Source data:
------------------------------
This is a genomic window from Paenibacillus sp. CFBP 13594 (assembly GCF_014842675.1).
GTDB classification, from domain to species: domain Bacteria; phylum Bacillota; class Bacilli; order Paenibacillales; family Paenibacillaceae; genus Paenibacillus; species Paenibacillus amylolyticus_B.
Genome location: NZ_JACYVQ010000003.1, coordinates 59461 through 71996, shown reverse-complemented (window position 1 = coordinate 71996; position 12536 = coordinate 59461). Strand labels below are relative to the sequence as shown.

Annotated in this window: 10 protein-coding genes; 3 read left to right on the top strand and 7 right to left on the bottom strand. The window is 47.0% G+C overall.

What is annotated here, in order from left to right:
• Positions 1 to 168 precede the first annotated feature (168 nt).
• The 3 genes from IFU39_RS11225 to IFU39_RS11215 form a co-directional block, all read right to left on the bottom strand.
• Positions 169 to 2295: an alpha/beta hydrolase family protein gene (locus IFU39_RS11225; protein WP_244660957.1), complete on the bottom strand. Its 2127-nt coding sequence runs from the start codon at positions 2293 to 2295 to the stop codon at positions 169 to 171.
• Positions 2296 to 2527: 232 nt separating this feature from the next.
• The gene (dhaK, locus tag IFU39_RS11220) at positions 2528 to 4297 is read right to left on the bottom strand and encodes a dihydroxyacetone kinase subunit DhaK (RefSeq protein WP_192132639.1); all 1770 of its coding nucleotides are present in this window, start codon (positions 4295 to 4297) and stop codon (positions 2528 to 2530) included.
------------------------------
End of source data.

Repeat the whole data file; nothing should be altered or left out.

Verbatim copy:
This is a genomic window from Paenibacillus sp. CFBP 13594 (assembly GCF_014842675.1).
GTDB classification, from domain to species: domain Bacteria; phylum Bacillota; class Bacilli; order Paenibacillales; family Paenibacillaceae; genus Paenibacillus; species Paenibacillus amylolyticus_B.
Genome location: NZ_JACYVQ010000003.1, coordinates 59461 through 71996, shown reverse-complemented (window position 1 = coordinate 71996; position 12536 = coordinate 59461). Strand labels below are relative to the sequence as shown.

Annotated in this window: 10 protein-coding genes; 3 read left to right on the top strand and 7 right to left on the bottom strand. The window is 47.0% G+C overall.

What is annotated here, in order from left to right:
• Positions 1 to 168 precede the first annotated feature (168 nt).
• The 3 genes from IFU39_RS11225 to IFU39_RS11215 form a co-directional block, all read right to left on the bottom strand.
• Positions 169 to 2295: an alpha/beta hydrolase family protein gene (locus IFU39_RS11225; protein WP_244660957.1), complete on the bottom strand. Its 2127-nt coding sequence runs from the start codon at positions 2293 to 2295 to the stop codon at positions 169 to 171.
• Positions 2296 to 2527: 232 nt separating this feature from the next.
• The gene (dhaK, locus tag IFU39_RS11220) at positions 2528 to 4297 is read right to left on the bottom strand and encodes a dihydroxyacetone kinase subunit DhaK (RefSeq protein WP_192132639.1); all 1770 of its coding nucleotides are present in this window, start codon (positions 4295 to 4297) and stop codon (positions 2528 to 2530) included.